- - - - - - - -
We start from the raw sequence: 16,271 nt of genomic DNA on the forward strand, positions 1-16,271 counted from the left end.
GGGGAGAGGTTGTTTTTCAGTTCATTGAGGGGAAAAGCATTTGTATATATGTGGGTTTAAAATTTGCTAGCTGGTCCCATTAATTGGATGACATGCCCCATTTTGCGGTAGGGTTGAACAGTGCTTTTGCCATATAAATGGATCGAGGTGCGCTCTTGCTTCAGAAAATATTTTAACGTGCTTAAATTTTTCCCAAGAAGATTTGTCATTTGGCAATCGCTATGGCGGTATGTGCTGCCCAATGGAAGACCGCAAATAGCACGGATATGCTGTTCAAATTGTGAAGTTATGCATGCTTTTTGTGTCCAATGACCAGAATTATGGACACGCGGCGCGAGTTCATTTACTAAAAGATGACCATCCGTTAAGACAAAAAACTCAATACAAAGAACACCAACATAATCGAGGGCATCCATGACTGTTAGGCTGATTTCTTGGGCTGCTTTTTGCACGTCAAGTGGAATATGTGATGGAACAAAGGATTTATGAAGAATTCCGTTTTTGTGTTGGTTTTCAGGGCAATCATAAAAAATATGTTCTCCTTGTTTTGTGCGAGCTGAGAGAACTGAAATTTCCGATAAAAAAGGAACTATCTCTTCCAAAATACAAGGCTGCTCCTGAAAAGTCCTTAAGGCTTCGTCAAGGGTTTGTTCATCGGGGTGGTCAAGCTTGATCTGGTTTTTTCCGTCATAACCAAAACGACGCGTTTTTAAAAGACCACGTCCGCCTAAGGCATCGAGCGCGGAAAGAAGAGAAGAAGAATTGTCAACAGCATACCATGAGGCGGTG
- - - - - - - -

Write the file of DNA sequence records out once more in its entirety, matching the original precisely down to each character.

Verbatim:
We start from the raw sequence: 16,271 nt of genomic DNA on the forward strand, positions 1-16,271 counted from the left end.
GGGGAGAGGTTGTTTTTCAGTTCATTGAGGGGAAAAGCATTTGTATATATGTGGGTTTAAAATTTGCTAGCTGGTCCCATTAATTGGATGACATGCCCCATTTTGCGGTAGGGTTGAACAGTGCTTTTGCCATATAAATGGATCGAGGTGCGCTCTTGCTTCAGAAAATATTTTAACGTGCTTAAATTTTTCCCAAGAAGATTTGTCATTTGGCAATCGCTATGGCGGTATGTGCTGCCCAATGGAAGACCGCAAATAGCACGGATATGCTGTTCAAATTGTGAAGTTATGCATGCTTTTTGTGTCCAATGACCAGAATTATGGACACGCGGCGCGAGTTCATTTACTAAAAGATGACCATCCGTTAAGACAAAAAACTCAATACAAAGAACACCAACATAATCGAGGGCATCCATGACTGTTAGGCTGATTTCTTGGGCTGCTTTTTGCACGTCAAGTGGAATATGTGATGGAACAAAGGATTTATGAAGAATTCCGTTTTTGTGTTGGTTTTCAGGGCAATCATAAAAAATATGTTCTCCTTGTTTTGTGCGAGCTGAGAGAACTGAAATTTCCGATAAAAAAGGAACTATCTCTTCCAAAATACAAGGCTGCTCCTGAAAAGTCCTTAAGGCTTCGTCAAGGGTTTGTTCATCGGGGTGGTCAAGCTTGATCTGGTTTTTTCCGTCATAACCAAAACGACGCGTTTTTAAAAGACCACGTCCGCCTAAGGCATCGAGCGCGGAAAGAAGAGAAGAAGAATTGTCAACAGCATACCATGAGGCGGTG